Interview: Jamie Bamber on the End of “Battlestar Galactica” and “Pulse 2”
Actor Jamie Bamber has had a diverse and successful career, gaining noteriety playing Lt. Archie Kennedy in the Hornblower series of TV movies, working in HBO’s Band of Brothers and guest appearances on the series Cold Case and Ghost Whisperer. However, Bamber’s career rocketed into the spotlight when he took the role of Lee "Apollo" Adama in the re-imagined Battlestar Galactica television series — which is soon to broadcast its final season on the Sci-Fi Channel.
During the recent San Diego Comic-Con, I had a chance to speak to Bamber about his upcoming direct-to-DVD feature film Pulse 2: Afterlife and Battlestar Galactica. We discussed what made him interested in Pulse 2, how he feels about the end of Battlestar Galactica and what moments from the show were his favorites.
COMICMIX: Jamie, what can you tell us about Pulse 2: Afterlife?
JAMIE BAMBER: It’s like Kramer vs. Kramer in an armageddon backdrop, featuring a dad who is trying to put his life back together. He’s working on his relationships and putting them back together in the aftermath of an Internet-fueled apocolypse zombie scenario.
CMix: What made you take on this film?
JB: I had time. I liked the character and I could relate to what he’s going through. I can understand and empathize with a dad and his fear for his child in a dangerous world.
CMix: Having been on such a strong ensemble show like BSG, playing the lead in a film must have been appealing…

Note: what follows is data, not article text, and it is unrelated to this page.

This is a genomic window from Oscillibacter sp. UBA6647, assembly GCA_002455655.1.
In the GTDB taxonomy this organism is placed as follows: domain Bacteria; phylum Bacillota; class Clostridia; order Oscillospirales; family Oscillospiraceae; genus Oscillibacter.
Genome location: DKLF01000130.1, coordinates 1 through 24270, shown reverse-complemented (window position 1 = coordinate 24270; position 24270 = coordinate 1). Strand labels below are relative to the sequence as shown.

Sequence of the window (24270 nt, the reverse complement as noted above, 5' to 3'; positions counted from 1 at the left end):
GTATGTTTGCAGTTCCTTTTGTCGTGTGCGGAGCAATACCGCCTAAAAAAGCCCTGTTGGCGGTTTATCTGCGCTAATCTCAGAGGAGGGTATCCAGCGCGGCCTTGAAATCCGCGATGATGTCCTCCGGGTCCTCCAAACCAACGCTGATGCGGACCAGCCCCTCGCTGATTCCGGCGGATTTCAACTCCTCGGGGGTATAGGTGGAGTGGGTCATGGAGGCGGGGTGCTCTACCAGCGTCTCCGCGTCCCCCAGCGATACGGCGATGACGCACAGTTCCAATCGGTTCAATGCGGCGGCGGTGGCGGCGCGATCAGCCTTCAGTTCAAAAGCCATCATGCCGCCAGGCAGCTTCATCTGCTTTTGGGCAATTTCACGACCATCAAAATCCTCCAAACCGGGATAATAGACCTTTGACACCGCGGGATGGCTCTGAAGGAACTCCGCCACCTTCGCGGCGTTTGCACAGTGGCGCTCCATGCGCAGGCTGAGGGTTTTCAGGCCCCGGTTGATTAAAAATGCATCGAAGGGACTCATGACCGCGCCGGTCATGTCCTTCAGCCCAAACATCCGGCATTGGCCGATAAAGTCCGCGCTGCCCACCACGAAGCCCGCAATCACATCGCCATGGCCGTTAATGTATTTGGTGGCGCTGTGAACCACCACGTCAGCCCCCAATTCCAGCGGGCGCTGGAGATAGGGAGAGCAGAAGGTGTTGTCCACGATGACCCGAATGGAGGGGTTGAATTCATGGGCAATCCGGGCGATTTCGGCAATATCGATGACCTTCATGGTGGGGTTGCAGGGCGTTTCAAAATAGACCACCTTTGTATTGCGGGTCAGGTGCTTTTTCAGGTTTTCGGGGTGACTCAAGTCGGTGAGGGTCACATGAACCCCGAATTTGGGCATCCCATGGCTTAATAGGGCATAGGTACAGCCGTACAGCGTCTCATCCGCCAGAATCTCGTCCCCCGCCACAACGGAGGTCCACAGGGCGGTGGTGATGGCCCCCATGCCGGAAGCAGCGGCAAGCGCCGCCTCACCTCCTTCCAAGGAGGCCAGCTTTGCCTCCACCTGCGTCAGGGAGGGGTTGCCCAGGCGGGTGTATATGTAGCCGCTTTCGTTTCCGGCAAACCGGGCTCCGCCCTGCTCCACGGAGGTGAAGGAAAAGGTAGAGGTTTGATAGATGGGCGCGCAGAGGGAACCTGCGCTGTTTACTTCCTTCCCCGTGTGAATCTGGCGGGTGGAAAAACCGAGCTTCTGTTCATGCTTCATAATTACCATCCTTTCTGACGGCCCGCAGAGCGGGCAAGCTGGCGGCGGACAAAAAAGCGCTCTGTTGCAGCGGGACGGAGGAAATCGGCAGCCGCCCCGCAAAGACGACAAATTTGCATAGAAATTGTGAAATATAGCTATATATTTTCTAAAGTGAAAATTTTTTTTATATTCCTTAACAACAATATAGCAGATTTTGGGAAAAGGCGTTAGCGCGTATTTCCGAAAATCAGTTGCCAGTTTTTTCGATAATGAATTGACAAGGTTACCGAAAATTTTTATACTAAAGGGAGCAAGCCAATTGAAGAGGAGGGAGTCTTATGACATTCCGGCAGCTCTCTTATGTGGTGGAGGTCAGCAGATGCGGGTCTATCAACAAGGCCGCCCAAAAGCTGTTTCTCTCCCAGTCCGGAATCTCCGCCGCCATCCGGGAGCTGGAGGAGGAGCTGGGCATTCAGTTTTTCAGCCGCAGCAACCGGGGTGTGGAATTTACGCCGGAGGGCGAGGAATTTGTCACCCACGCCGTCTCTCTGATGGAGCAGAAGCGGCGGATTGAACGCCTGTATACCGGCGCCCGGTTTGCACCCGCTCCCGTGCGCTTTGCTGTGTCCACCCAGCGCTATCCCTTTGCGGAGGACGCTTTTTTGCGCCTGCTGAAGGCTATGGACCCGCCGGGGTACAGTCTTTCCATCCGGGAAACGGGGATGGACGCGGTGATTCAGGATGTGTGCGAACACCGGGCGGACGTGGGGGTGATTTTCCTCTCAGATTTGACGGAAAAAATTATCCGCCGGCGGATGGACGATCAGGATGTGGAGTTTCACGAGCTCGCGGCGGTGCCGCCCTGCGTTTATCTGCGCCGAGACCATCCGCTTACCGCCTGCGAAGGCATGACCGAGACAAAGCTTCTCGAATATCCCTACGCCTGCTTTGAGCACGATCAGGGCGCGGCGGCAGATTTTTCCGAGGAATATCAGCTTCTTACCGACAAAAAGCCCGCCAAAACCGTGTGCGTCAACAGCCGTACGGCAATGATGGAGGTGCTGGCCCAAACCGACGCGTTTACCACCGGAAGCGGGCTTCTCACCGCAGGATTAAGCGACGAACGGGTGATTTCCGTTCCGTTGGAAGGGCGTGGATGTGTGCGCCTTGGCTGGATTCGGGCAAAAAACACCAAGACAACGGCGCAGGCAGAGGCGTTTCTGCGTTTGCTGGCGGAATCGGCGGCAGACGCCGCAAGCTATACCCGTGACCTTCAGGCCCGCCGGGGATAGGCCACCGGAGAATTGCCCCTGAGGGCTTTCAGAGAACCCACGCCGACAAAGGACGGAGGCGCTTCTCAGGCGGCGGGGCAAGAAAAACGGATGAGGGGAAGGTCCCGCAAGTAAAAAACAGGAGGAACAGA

JB: I liked the idea of fronting a movie on the quiet, which as an actor is quite a useful thing to do without it being everywhere. This is also a straight-to-DVD project, which also appealed to me.
CMix: You’ve finished shooting on Battlestar now, right?
JB: Yes, I’m completely done.
CMix: Now that the show is ending, how do you feel?
JB: Ending is a good thing and we’ve done it in extraodinary style. I can’t wait to see what you guys make of it. I think the show will be around for a long, long time. Ending, though, is a bit like climbing Everest and you long to get at the top of the mountain — and we are. It’s satisfaction more than loss or mourning, really.
CMix: Do you feel your character got a good send-off?
JB: Completely. Ron [Moore] did an insanely good job of wrapping it up.
CMix: Over the seasons, what’s been the biggest challenge for you playing Apollo?
JB: I think the biggest challenge for me, really, is keeping it different, changing it up. He is a sort of type. He’s got that heroic shackle, which is a curse always. Its a struggle to make him problematic and not have him turn into some sort of square-jawed "Dudley Do-Right."
That was a headache at times, because this character serves that purpose on the show. But he broke enough rules and got into enough trouble to make it interesting.
CMix: Now that you’ve shot the ending of the show, was there anything surprising about it for you?
JB: The surprise for me was that Ron really made the ending about character because I think there’s a lot of pressure with a muscular show like ours to end with story.
That’s not really what he did, and it works very well.
CMix: So things are wrapped up well with a definite ending?
JB: Well, there’s definitely allusions to a future and there’s definitely questions asked at the end, but I think that’s what good endings are all about. It does pretty even-handedly deal with everyone you love in the show. Everyone gets a really good signing-off note.
CMix: Any favorite moments from the show for you?
JB: There’s so many. The first time I climbed in a Viper, the first time I wore the flight suit, when I was in the courtroom and got out of the flight suit, the first time Apollo takes command of the Pegasus… and there’s that 360 shot when he realizes he’s become his father and he needs to step up and stop whining. There are so many others.
The ending has so many differnt beats and the relationship with Kara takes so many twists and turns. It’s just too many to mention them all.
The final season of Battlestar Galactica premires January, 2009 on Sci-Fi Channel. Pulse 2: Afterlife hits store shelves on DVD in September.